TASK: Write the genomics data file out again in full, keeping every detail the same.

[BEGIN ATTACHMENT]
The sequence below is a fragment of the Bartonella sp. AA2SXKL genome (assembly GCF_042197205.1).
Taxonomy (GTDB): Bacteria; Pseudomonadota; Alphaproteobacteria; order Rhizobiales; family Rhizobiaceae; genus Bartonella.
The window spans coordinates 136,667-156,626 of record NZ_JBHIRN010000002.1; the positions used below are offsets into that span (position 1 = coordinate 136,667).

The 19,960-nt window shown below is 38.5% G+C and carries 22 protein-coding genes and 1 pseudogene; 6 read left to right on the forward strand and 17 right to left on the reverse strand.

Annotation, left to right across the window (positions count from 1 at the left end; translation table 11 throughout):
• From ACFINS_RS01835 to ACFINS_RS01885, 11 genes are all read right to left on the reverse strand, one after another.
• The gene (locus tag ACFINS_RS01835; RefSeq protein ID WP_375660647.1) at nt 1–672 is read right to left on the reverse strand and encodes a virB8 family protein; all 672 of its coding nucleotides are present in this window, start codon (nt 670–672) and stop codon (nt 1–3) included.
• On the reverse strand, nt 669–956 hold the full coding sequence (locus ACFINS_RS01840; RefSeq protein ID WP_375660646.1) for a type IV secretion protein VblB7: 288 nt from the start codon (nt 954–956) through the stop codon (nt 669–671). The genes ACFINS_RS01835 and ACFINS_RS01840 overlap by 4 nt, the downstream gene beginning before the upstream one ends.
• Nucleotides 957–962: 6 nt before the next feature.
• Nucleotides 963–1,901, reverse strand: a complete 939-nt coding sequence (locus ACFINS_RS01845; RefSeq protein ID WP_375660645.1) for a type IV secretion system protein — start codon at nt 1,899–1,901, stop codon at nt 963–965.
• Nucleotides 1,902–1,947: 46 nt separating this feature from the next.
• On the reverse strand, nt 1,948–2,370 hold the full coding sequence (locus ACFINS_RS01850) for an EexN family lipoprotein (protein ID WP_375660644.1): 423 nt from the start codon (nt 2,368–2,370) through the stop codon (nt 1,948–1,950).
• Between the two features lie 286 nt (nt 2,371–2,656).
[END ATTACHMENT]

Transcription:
The sequence below is a fragment of the Bartonella sp. AA2SXKL genome (assembly GCF_042197205.1).
Taxonomy (GTDB): Bacteria; Pseudomonadota; Alphaproteobacteria; order Rhizobiales; family Rhizobiaceae; genus Bartonella.
The window spans coordinates 136,667-156,626 of record NZ_JBHIRN010000002.1; the positions used below are offsets into that span (position 1 = coordinate 136,667).

The 19,960-nt window shown below is 38.5% G+C and carries 22 protein-coding genes and 1 pseudogene; 6 read left to right on the forward strand and 17 right to left on the reverse strand.

Annotation, left to right across the window (positions count from 1 at the left end; translation table 11 throughout):
• From ACFINS_RS01835 to ACFINS_RS01885, 11 genes are all read right to left on the reverse strand, one after another.
• The gene (locus tag ACFINS_RS01835; RefSeq protein ID WP_375660647.1) at nt 1–672 is read right to left on the reverse strand and encodes a virB8 family protein; all 672 of its coding nucleotides are present in this window, start codon (nt 670–672) and stop codon (nt 1–3) included.
• On the reverse strand, nt 669–956 hold the full coding sequence (locus ACFINS_RS01840; RefSeq protein ID WP_375660646.1) for a type IV secretion protein VblB7: 288 nt from the start codon (nt 954–956) through the stop codon (nt 669–671). The genes ACFINS_RS01835 and ACFINS_RS01840 overlap by 4 nt, the downstream gene beginning before the upstream one ends.
• Nucleotides 957–962: 6 nt before the next feature.
• Nucleotides 963–1,901, reverse strand: a complete 939-nt coding sequence (locus ACFINS_RS01845; RefSeq protein ID WP_375660645.1) for a type IV secretion system protein — start codon at nt 1,899–1,901, stop codon at nt 963–965.
• Nucleotides 1,902–1,947: 46 nt separating this feature from the next.
• On the reverse strand, nt 1,948–2,370 hold the full coding sequence (locus ACFINS_RS01850) for an EexN family lipoprotein (protein ID WP_375660644.1): 423 nt from the start codon (nt 2,368–2,370) through the stop codon (nt 1,948–1,950).
• Between the two features lie 286 nt (nt 2,371–2,656).